Five for Friday – with Five

I’ll be honest – I’m running out of fives right now.  I’m sure my brain will reboot at some point; it seems like the possibilities are nearly limitless. For now though, let’s take a look at five unrelated books with the word “five” in their titles. I only read one of these books.

Five Quarters of the Orange (2001) – written by Anglo-French author Joanne Harris, this title is classified as historical fiction but it feels more like women’s fiction to me.  The protagonist is the daughter of a woman who is infamous for being the cause of a tragedy that took place during the Nazi occupation of France.   Using clues written in her mother’s scrapbook of recipes, Framboise Simon puts the pieces of the past together and arrives at the truth. Honestly, I am unlikely to read this, as it falls into that category of WWII romance/drama/thriller that I avoid. However, its Goodreads rank is just barely shy of four stars – if this is your genre, maybe you will like the book.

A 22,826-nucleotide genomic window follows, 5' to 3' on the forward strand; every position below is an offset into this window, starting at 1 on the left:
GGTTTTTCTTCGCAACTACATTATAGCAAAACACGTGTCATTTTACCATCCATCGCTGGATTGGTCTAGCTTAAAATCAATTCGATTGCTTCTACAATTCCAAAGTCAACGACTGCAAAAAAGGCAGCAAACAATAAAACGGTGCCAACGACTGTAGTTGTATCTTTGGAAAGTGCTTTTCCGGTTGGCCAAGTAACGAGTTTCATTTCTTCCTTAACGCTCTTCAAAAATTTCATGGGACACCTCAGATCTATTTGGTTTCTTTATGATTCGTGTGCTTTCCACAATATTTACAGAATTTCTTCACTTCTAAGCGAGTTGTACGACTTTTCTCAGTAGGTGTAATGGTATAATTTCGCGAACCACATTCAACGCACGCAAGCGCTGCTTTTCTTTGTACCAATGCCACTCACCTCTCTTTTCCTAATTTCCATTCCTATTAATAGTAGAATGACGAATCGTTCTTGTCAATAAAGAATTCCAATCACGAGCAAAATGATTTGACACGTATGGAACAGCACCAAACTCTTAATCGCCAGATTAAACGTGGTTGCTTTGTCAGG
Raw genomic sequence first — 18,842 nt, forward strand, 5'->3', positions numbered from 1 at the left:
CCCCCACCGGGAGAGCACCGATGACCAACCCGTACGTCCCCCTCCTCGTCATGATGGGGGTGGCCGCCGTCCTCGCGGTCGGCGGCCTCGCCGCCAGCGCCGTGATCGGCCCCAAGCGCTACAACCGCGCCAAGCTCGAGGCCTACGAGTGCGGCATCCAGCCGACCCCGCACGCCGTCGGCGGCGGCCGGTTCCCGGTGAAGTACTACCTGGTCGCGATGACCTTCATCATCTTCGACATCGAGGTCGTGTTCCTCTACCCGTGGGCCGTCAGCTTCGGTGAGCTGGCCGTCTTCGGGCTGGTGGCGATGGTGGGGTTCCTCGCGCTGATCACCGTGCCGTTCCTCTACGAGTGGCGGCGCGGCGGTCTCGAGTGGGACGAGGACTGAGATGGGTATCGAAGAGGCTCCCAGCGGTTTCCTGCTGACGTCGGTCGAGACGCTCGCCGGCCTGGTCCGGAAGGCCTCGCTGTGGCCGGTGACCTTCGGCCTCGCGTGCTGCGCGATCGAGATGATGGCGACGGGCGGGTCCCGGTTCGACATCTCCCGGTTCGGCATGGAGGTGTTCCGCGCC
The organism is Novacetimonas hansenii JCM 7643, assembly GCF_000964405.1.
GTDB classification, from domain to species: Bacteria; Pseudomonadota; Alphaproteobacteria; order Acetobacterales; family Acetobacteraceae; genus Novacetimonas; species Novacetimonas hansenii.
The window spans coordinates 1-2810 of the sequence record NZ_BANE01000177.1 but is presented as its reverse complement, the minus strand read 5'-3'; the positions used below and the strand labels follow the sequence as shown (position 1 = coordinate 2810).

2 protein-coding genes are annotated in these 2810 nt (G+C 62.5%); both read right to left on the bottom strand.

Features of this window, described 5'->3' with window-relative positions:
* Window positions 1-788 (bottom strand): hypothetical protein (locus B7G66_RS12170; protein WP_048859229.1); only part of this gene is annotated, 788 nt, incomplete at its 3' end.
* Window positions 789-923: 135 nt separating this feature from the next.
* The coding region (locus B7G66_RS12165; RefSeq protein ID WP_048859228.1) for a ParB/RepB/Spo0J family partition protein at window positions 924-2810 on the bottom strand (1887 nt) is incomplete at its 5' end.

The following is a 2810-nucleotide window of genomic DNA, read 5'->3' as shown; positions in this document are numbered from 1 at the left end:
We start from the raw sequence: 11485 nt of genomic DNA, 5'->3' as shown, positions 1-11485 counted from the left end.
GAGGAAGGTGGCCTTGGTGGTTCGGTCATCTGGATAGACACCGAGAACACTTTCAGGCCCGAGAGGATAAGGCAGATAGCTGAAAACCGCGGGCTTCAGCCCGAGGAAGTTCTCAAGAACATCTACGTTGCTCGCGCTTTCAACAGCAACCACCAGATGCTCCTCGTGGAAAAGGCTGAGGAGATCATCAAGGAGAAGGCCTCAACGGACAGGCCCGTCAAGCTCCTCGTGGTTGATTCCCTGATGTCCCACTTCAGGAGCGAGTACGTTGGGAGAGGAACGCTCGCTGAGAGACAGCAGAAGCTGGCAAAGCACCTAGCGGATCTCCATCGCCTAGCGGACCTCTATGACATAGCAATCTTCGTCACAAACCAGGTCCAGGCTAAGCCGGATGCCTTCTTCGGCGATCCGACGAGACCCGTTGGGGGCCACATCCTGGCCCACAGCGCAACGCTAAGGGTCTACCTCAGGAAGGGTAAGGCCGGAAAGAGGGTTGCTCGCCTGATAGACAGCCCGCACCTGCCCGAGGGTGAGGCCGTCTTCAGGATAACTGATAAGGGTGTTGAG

The Five People You Meet in Heaven (2003) – Mitch Albom – the only book in this list that I have read.  I was given a copy right after it was published, at my employer’s annual store managers’ conference. The week-long conference was held in Hollywood, FL, just north of Miami, and I finished the book in one evening in my hotel room.  It’s a book that evokes strong emotion, and when I finished I stepped out onto my balcony. My glasses completely fogged up as the tears on my cheeks tried to, but couldn’t, evaporate in muggy air that is a summer evening in Florida.

Five Children and It (1902, never out of print) – E. Nesbitt.  This is the story of, of course, five children, and a sand fairy.  It’s a children’s story, and I tried to read it to my son but he hated it and we stopped. I have no idea what happens.

The Five Dysfunctions of a Team: A Leadership Fable (1998) – Patrick Lencioni. This sounds terrible. Nothing personal, it might be a great book with valuable insights, but wow – I do not like leadership books one little bit. 

The Five Love Languages (1990) – Gary Chapman. This was a huge hit when it was published as a relationship self-help book.  The theory is that each person has a ‘love language,’ and by learning and speaking your partner’s language you can make them feel valued and loved. This turned into a big franchise with multiple other Love Languages books, and the phrase has become part of our lexicon. “(Blank) is my love language!”

All of these books are on Goodreads; head on over and search on the titles that interest you.


Be kind to your neighbors.  Be a force for good.  Promote justice. 


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